9. 41 CFR 302-10.4 - Are there any geographic limitations for transportation of a mobile home?

    Code of Federal Regulations, 2010 CFR

    2010-07-01

    ... limitations for transportation of a mobile home? 302-10.4 Section 302-10.4 Public Contracts and Property...-ALLOWANCES FOR TRANSPORTATION OF MOBILE HOMES AND BOATS USED AS A PRIMARY RESIDENCE Eligibility and Limitations § 302-10.4 Are there any geographic limitations for transportation of a mobile home?...

  10. 41 CFR 302-10.4 - Are there any geographic limitations for transportation of a mobile home?

    Code of Federal Regulations, 2013 CFR

    2013-07-01

    ... limitations for transportation of a mobile home? 302-10.4 Section 302-10.4 Public Contracts and Property...-ALLOWANCES FOR TRANSPORTATION OF MOBILE HOMES AND BOATS USED AS A PRIMARY RESIDENCE Eligibility and Limitations § 302-10.4 Are there any geographic limitations for transportation of a mobile home?...

  11. 41 CFR 302-10.4 - Are there any geographic limitations for transportation of a mobile home?

    Code of Federal Regulations, 2014 CFR

    2014-07-01

    ... limitations for transportation of a mobile home? 302-10.4 Section 302-10.4 Public Contracts and Property...-ALLOWANCES FOR TRANSPORTATION OF MOBILE HOMES AND BOATS USED AS A PRIMARY RESIDENCE Eligibility and Limitations § 302-10.4 Are there any geographic limitations for transportation of a mobile home?...

  12. 41 CFR 302-10.4 - Are there any geographic limitations for transportation of a mobile home?

    Code of Federal Regulations, 2012 CFR

    2012-07-01

    ... limitations for transportation of a mobile home? 302-10.4 Section 302-10.4 Public Contracts and Property...-ALLOWANCES FOR TRANSPORTATION OF MOBILE HOMES AND BOATS USED AS A PRIMARY RESIDENCE Eligibility and Limitations § 302-10.4 Are there any geographic limitations for transportation of a mobile home?...

  13. Multisite Study of an Implanted Continuous Glucose Sensor Over 90 Days in Patients With Diabetes Mellitus

    PubMed Central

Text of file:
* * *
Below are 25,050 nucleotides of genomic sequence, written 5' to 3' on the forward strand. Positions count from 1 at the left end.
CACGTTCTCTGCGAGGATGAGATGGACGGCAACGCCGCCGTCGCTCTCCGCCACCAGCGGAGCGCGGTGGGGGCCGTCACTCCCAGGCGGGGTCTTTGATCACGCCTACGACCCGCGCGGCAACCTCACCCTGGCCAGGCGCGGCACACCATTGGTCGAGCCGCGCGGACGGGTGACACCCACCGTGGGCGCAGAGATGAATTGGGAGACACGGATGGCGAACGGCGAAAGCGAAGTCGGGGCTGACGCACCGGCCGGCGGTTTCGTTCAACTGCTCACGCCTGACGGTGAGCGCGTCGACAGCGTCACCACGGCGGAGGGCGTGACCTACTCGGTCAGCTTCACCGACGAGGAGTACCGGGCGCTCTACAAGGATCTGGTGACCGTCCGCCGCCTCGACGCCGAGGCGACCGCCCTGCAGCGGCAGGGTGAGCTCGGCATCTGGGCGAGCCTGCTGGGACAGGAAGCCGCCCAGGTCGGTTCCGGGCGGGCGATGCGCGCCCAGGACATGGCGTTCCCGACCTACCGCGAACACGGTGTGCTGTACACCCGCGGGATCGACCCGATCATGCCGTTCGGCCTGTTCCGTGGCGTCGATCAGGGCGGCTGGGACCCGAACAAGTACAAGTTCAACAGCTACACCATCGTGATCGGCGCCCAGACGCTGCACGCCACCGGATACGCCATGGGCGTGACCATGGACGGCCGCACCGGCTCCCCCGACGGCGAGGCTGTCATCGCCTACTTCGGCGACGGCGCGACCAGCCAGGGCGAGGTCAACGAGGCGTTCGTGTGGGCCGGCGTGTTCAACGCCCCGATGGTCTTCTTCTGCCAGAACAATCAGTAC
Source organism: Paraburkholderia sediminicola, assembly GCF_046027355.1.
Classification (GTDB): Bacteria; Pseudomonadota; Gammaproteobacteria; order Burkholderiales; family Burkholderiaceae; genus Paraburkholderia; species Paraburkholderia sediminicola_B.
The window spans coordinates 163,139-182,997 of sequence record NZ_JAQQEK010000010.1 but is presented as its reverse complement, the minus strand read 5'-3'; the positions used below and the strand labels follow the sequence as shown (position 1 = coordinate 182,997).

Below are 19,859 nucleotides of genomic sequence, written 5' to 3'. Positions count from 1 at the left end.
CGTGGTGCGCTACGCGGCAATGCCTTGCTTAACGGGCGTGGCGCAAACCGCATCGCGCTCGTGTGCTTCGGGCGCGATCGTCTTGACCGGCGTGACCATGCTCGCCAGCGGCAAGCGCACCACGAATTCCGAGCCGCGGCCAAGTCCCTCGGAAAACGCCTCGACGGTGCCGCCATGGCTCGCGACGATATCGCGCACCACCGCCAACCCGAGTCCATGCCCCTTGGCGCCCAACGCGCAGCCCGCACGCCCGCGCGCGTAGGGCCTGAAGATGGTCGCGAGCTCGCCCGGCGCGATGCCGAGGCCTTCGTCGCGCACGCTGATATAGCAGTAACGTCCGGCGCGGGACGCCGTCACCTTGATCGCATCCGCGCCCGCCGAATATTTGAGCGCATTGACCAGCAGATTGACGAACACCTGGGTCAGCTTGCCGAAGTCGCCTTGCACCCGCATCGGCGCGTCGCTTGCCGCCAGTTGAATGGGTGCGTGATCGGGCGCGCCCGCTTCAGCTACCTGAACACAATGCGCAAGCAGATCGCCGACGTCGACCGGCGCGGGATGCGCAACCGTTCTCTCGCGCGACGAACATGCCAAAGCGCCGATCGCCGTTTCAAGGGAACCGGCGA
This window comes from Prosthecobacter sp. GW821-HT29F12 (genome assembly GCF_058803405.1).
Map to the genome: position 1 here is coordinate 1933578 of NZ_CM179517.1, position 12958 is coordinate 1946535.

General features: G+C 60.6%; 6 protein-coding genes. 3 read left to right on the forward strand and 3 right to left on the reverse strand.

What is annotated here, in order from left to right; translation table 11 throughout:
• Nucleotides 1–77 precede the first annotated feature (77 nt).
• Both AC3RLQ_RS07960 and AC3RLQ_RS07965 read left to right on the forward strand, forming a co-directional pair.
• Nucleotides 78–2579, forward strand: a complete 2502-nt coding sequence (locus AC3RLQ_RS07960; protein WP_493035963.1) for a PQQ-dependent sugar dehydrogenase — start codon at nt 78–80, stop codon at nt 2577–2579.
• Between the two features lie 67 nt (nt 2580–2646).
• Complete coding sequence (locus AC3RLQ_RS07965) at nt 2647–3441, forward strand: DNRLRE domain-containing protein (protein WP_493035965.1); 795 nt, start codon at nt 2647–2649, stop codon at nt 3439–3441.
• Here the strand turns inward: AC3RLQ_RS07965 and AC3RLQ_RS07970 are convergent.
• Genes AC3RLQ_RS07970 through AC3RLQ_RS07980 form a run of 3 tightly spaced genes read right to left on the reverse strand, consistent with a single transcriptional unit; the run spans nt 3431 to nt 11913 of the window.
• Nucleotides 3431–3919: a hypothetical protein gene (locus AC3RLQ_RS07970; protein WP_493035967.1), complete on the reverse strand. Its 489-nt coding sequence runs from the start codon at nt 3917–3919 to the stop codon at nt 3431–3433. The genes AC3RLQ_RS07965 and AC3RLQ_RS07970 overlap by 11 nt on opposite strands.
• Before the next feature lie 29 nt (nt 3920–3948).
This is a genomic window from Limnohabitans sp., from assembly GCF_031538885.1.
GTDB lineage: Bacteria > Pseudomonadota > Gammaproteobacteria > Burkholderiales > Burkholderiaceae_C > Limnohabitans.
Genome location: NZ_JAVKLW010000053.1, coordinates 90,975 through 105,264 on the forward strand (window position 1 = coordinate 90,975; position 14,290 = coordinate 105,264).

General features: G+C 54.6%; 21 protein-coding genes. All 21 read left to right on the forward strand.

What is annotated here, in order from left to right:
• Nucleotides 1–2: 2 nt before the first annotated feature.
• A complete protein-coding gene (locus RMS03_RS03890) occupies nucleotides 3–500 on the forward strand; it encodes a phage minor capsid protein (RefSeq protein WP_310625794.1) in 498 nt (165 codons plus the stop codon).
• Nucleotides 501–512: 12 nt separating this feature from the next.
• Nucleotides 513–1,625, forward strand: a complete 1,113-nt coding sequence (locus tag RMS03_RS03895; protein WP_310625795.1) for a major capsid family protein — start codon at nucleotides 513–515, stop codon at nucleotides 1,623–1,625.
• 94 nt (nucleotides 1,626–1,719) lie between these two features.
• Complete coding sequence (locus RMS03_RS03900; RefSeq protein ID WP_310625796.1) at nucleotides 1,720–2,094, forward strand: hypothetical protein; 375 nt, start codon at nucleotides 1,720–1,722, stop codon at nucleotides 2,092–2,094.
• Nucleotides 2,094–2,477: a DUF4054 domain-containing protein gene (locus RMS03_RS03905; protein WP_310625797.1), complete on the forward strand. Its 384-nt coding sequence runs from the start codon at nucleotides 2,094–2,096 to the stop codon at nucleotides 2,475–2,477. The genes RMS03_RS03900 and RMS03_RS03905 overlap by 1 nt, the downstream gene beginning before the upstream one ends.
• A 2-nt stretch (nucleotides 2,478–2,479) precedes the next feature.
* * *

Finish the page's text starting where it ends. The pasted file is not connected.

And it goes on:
Dehennis, Andrew; Mortellaro, Mark A.; Ioacara, Sorin

    2015-01-01

    Background: Continuous glucose monitoring (CGM), which enables real-time glucose display and trend information as well as real-time alarms, can improve glycemic control and quality of life in patients with diabetes mellitus. Previous reports have described strategies to extend the useable lifetime of a single sensor from 1-2 weeks to 28 days. The present multisite study describes the characterization of a sensing platform achieving 90 days of continuous use for a single, fully implanted sensor. Method: The Senseonics CGM system is composed of a long-term implantable glucose sensor and a wearable smart transmitter. Study subjects underwent subcutaneous implantation of sensors in the upper arm. Eight-hour clinic sessions were performed every 14 days, during which sensor glucose values were compared against venous blood lab reference measurements collected every 15 minutes using mean absolute relative differences (MARDs). Results: All subjects (mean ± standard deviation age: 43.5 ± 11.0 years; with 10 sensors inserted in men and 14 in women) had type 1 diabetes mellitus. Most (22 of 24) sensors reported glucose values for the entire 90 days. The MARD value was 11.4 ± 2.7% (range, 8.1-19.5%) for reference glucose values between 40-400 mg/dl. There was no significant difference in MARD throughout the 90-day study (P = .31). No serious adverse events were noted. Conclusions: The Senseonics CGM, composed of an implantable sensor, external smart transmitter, and smartphone app, is the first system that uses a single sensor for continuous display of accurate glucose values for 3 months. PMID:26224762

  14. Human exploration of space: A review of NASA's 90-day study and alternatives

    NASA Technical Reports Server (NTRS)

    Stever, H. Guyford; Cannon, Robert H., Jr.; Gavin, Joseph G.; Kerrebrock, Jack L.; Lanzerotti, Louis J.; Levinthal, Elliott C.; Mar, James W.; Mcelroy, John H.; Mcruer, Duane T.; Merrell, William J., Jr.

    1990-01-01

    The National Research Council (NRC) examines the NASA Report of the 90-Day Study on Human Exploration of the Moon and Mars, and alternative concepts. Included in this paper, prepared for the National Space Council, are the answers to a challenging set of questions posed by the Vice President. Concerns addressed include: the appropriate pace, the scope of human exploration, the level of long-term support required, the technology development available and needed, the feasibility of long-duration human spaceflight in a low-gravity environment, scientific objectives, and other considerations such as costs and risks.